Briefing Study: Requirements Analysis and Specification (slide 22)
Summary of what's been covered in this briefing study
If you've worked through this briefing study you should have a good feel for the benefits of and the need for:
- a structured
..set of techniques for use during the stages of requirements analysis and specification in both feasibility and full studies.
You'll be familiar with the three data-centric views of a business system:
And you'll have understood that the breadth and depth to which you use the techniques varies from project to project. Art not science!
You'll have read examples of:
- how and when the techniques are used
- how they cross validate each other
You'll have seen:
- how they are a good way of doing your investigation
- that their products form a structured central holding place for your analysis work at each step of the way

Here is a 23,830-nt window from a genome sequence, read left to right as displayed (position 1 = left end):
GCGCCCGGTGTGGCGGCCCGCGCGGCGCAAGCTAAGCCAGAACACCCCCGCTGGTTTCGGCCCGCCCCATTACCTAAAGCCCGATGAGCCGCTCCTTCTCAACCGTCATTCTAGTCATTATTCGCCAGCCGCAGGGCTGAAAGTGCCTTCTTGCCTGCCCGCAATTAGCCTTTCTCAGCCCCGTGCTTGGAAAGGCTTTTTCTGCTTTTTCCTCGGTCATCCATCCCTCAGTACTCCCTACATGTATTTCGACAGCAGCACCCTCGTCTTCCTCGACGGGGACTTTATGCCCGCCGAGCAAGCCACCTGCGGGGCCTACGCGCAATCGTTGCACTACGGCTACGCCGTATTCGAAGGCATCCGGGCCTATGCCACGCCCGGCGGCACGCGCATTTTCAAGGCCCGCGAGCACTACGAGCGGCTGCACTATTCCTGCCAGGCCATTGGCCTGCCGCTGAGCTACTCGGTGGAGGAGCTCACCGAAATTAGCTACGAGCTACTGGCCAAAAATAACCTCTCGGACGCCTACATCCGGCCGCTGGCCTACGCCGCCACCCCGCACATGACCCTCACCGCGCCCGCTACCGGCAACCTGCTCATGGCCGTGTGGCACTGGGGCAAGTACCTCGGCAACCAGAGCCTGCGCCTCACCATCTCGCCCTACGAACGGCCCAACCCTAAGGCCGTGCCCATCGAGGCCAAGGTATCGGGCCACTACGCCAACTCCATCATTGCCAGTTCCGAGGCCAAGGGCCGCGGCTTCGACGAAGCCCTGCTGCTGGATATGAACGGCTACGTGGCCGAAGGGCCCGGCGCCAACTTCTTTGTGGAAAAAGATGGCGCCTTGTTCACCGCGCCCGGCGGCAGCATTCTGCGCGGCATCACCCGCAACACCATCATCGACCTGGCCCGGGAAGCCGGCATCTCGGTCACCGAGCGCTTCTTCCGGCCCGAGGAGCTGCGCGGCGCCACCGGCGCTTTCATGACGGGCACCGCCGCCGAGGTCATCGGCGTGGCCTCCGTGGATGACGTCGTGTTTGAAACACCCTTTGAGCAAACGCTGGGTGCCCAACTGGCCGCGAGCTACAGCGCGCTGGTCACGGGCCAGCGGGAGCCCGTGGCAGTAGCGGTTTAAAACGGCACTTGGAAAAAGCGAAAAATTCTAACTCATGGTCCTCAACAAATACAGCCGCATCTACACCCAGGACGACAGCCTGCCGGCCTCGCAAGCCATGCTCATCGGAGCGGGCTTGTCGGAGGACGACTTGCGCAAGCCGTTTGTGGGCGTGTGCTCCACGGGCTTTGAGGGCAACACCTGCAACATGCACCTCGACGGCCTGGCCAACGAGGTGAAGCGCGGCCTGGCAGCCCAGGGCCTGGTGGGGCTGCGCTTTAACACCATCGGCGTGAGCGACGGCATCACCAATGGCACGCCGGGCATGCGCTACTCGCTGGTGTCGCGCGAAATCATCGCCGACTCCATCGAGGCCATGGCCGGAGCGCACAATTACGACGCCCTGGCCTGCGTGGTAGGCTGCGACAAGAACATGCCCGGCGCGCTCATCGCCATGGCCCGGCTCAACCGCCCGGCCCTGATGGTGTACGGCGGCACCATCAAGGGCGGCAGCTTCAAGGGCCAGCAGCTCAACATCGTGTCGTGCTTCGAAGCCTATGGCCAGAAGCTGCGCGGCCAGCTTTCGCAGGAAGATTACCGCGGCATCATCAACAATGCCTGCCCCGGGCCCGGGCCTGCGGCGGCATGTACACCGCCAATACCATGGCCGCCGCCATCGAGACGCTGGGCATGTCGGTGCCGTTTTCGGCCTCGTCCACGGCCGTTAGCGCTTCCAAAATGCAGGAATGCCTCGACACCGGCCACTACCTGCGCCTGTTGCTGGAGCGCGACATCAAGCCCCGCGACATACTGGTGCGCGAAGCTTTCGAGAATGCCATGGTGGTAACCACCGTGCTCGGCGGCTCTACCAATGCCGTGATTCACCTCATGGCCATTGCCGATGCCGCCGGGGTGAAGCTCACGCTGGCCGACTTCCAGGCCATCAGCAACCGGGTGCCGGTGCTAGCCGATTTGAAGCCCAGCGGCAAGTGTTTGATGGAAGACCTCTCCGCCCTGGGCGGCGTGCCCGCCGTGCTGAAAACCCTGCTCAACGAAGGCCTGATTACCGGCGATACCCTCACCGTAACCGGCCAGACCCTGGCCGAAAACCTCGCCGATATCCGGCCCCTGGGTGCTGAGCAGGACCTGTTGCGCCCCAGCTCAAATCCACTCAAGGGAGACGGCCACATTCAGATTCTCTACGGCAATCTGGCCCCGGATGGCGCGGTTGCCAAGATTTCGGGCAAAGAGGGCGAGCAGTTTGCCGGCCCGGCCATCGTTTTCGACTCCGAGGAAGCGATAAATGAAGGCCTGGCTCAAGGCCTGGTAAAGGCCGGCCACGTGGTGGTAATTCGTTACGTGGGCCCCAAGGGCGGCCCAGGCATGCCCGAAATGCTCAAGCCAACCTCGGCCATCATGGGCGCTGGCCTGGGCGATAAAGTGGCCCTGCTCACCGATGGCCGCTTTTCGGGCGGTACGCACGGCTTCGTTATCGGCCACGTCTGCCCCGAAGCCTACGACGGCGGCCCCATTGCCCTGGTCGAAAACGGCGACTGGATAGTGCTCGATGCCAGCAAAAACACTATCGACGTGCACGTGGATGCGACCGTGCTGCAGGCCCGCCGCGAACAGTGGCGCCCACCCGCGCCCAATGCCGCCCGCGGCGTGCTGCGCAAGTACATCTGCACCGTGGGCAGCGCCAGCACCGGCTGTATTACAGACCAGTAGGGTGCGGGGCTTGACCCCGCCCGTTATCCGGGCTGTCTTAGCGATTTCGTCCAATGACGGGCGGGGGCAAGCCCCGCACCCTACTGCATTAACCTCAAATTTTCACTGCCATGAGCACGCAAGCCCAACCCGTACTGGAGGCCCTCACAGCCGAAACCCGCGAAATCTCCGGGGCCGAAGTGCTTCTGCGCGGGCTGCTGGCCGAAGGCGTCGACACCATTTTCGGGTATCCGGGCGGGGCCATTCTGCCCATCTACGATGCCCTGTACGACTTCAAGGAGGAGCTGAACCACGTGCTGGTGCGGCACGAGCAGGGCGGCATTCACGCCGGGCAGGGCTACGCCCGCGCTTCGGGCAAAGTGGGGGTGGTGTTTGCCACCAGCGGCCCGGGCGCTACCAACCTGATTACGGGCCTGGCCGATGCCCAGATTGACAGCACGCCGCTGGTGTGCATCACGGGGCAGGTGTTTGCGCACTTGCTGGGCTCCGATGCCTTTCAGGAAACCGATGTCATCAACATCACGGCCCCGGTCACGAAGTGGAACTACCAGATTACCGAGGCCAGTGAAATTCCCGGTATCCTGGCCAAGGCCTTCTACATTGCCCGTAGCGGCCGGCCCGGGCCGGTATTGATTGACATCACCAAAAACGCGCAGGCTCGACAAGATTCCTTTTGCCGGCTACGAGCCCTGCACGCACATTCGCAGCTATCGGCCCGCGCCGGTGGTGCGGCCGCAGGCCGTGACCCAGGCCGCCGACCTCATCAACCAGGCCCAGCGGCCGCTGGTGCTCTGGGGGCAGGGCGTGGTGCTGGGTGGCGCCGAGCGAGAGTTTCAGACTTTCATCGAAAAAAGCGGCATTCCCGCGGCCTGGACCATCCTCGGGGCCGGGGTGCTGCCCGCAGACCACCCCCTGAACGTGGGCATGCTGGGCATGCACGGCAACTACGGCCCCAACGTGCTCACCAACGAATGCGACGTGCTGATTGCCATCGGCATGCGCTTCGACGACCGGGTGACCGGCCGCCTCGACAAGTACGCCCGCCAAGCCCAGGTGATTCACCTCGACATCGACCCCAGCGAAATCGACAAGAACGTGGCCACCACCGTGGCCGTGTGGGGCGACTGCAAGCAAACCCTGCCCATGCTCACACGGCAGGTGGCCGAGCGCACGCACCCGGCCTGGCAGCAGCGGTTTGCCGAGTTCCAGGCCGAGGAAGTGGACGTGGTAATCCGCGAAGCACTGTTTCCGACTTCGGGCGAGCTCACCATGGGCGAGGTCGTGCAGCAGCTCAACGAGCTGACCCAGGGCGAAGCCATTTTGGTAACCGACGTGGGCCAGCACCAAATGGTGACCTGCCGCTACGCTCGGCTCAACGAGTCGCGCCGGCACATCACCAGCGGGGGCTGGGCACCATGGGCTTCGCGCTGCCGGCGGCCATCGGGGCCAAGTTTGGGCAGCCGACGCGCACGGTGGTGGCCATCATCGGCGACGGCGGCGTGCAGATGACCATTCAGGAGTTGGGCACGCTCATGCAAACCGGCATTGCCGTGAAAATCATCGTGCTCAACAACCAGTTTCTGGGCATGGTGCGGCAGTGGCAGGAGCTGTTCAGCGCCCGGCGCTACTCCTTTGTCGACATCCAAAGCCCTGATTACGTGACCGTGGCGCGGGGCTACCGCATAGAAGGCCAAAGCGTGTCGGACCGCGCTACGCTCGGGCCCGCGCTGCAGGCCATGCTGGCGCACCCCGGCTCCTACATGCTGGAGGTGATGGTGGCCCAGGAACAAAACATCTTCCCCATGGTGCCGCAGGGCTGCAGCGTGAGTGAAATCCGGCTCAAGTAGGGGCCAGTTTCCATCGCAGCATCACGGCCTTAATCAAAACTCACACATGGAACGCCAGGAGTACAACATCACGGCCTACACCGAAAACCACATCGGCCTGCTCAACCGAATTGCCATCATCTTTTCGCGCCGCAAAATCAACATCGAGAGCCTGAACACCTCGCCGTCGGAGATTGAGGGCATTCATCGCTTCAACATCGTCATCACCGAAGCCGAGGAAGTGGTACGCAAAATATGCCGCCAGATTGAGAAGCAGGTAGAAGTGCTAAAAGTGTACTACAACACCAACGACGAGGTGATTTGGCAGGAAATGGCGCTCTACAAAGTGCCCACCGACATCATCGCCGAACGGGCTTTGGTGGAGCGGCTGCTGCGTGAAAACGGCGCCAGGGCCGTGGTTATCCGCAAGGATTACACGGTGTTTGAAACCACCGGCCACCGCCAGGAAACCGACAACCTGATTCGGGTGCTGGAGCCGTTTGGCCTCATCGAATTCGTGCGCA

- how they start off skeletal..
- ..and are then fleshed out and firmed up as you and the users progress
If you're like me when I first started to be introduced to these techniques, you'll have lots of unanswered questions and you'll be wondering where to go next. If so, move on to the next slide.
Good Practice tip
Always use plain English when you speak and write. Even emails and texts. This helps to make sure that as much as possible of what you're trying to get across actually does, and in a way that's not open to interpretation.
- Ambiguity is not the friend of the Business Analyst!
- Avoid jargon where possible in what you write. If you can't, include a definition of the terms at the end or in the appendix
- Build a project glossary and make it available to the project team. Keep updating it as you come across more terms
Remember that body language is a hugely important part of communication. Learn about it and:
- say the same thing with it as you're saying with your mouth
- listen with it when your ears are hearing what someone else is saying - then resolve any discrepancies!